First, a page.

• Mass Effect:
    • A hyper-advanced race of machines called the Reapers exterminate all sentient life in the Milky Way once they have reached the Citadel and established themselves throughout the galaxy. The last time this happened was 50,000 years ago, but is implied to have gone on for far longer - millions, or even billions of years.
    • In Mass Effect 2, evidence of resistance from a previous cycle is found. 37-million-year-old evidence. More overlooked is the "Leviathan of Dis" which is a ship estimated to be a billion years old. It's an inactive Reaper that the accidental activation of which causes the batarians to be the first victims in this Cycle of Reaping.
    • In Mass Effect 3, direct parallels are drawn between the events of the current cycle and the previous, Prothean one: Namely, the extremely late discovery of the Crucible blueprints, the hasty construction, the frantic search for the Catalyst, and, finally, an indoctrinated splinter faction believing they can control the Reapers and sabotaging the Crucible. For the current cycle, Cerberus fills that role. It is further implied that the Crucible was built in each cycle but much too late to stop the Reapers; the species of the current cycle are the first ones who actually manage to complete the Crucible (sans Catalyst) while preserving most of their forces for the Final Battle.
    • The climax of the trilogy states that the actions of the Reapers are in response to another Eternal Recurrence that they have observed throughout history: The inevitable Robot War that results when civilizations create AI and it rebels against them. To prevent artifical intelligence from wiping out organic life the Catalyst created the Reapers to "preserve" organic races by converting into Reapers as soon as they had the capacity to create AI. It isn't clear if this other cycle is natural, or a result of the Reapers subtly guiding the development of each cycle by planting tech for them to find; the Catalyst claims the former, but the Reaper Sovereign boasted of the latter. During the climax, the Catalyst acknowledges that Shepard actually reaching it is a sign that the Reaper Cycle is breaking down. An organic actually meeting the Catalyst in the heart of the Citadel is the one event that never occurred in any previous Cycle.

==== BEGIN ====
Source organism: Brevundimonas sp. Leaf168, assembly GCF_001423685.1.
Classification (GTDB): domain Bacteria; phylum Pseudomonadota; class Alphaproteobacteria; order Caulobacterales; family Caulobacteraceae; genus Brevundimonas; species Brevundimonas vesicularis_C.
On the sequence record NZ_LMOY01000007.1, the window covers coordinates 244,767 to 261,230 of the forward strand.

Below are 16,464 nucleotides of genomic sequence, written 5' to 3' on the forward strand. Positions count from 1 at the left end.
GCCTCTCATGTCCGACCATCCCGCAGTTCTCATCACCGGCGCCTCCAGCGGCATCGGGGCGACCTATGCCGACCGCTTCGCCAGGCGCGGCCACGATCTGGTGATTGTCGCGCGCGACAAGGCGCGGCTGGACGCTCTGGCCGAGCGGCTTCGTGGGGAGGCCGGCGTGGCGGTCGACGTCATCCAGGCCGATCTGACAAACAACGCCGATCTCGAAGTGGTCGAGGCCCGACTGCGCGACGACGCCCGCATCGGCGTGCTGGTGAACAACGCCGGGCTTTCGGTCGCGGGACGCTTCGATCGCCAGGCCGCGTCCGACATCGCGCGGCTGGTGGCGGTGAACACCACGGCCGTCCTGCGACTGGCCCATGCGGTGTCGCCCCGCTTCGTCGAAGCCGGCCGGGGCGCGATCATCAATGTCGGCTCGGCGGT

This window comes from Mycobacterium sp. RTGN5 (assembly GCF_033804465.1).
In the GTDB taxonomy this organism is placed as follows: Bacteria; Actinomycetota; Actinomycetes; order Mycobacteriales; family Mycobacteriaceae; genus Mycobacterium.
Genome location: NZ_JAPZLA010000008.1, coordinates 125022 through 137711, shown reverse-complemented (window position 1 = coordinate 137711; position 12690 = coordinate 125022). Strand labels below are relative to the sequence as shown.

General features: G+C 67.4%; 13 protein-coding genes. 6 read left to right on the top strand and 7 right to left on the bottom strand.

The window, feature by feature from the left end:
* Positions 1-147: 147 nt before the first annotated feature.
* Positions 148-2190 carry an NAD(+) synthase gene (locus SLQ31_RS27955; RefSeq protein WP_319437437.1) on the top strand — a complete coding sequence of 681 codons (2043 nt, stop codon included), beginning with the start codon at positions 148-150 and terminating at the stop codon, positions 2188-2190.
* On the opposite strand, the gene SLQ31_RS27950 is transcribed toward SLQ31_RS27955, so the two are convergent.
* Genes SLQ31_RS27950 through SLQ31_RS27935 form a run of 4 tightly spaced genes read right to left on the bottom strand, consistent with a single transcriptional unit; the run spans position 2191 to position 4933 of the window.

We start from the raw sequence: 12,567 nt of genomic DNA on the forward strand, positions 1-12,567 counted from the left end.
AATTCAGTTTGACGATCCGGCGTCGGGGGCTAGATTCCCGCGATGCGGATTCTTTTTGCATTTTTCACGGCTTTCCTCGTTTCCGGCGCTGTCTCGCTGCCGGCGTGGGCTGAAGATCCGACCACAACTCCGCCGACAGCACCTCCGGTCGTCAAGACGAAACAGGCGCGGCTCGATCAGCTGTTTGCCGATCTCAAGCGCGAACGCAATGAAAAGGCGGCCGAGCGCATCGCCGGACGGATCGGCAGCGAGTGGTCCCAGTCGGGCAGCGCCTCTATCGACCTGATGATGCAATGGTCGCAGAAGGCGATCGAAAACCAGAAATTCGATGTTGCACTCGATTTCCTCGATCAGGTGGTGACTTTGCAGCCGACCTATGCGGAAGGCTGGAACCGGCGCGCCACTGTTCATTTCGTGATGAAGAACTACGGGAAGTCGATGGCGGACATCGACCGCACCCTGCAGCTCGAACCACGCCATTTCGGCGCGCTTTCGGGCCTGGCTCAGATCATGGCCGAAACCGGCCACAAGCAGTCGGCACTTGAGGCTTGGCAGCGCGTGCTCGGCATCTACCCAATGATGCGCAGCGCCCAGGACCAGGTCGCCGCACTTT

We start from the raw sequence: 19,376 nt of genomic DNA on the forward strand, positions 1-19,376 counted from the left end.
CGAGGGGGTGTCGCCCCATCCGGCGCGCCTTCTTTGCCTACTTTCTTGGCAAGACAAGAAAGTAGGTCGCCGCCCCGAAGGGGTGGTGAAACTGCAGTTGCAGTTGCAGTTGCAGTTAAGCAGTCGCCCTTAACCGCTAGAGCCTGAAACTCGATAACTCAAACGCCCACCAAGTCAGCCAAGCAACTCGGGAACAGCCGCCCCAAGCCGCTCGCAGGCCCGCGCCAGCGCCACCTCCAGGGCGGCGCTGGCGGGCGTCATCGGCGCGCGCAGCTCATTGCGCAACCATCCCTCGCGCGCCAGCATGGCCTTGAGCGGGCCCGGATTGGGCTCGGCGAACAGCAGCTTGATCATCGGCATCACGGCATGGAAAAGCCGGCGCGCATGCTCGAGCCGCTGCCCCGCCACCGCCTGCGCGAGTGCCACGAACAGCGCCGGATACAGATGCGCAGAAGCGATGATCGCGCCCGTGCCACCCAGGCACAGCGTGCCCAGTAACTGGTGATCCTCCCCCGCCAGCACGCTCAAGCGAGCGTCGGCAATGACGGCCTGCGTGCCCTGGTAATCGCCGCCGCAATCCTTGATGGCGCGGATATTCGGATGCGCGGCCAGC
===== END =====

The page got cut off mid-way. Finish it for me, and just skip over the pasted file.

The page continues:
• In Mega Man Legends, it turns out that the catastrophe that is occasionally alluded to is actually the work of Mega Man Juno who periodically activates a machine called EDEN to wipe out life on the island.
  • Mortal Kombat 11: The major twist of the game is that the new timeline created by the ninth game wasn't remotely the first time it was done. Kronika has been rebooting the timeline over and over again, every time she is not satisfied by it. She has done this "for so long, [she] has lost count"; the various character-specific endings in all of the games are highly implied to not only be canon, but part of the recurrence that she created. The only way to stop it from ever happening again is, naturally, by killing her.
  • Myth: Turns out the mad Journeyman from the manual was right, and the world keeps cycling between light and dark ages.
  • In Nexus War, the current iteration of the universe is ending. The eponymous war was to see which of the Elder Powers will shape the next one. This served as a convenient Sequel Hook for Nexus Clash, which takes it to the next step and actually shows the world rebooting from time to time.
  • OMORI: It comes to light that Basil's disappearance and the emergence of Black Space has been happening for 4 years in Sunny's dreams, requiring Omori to step in and reset the world in order to contain Black Space. The cycle is only broken once either Sunny finally moves on, or Omori kills himself.
  • Radiant Silvergun. The entire plot of the game is one of these, thanks to the "big bad" (if it can be considered that) warping you back to 100,000 BC at the end of the game. The clones of the player characters — the originals of both having died in the Stone-Like's penultimate onslaught — are the genesis of humanity.
  • Shin Megami Tensei:
    • Shin Megami Tensei III: Nocturne implies billions of parallel worlds have been created and destroyed over and over by the power of the Conception. If you get the True Demon ending though you break the cycle, which pisses off YHVH something fierce.
    • Shin Megami Tensei: Strange Journey, states outright that the Schwarzwelt has consumed sinful civilizations innumerable times, and humanity is simply experiencing its latest iteration. This is demonstrated when the crew of the Red Sprite finds evidence of those previous civilizations, different from our own but with the same failings. However, it subverts its predecessor's example by having the Chaos faction instigate and perpetuate the Schwarzwelt and the "punishment" of failed civilizations, while Lawful and Neutral paths seek to break the cycle (with vastly different motivations and results.)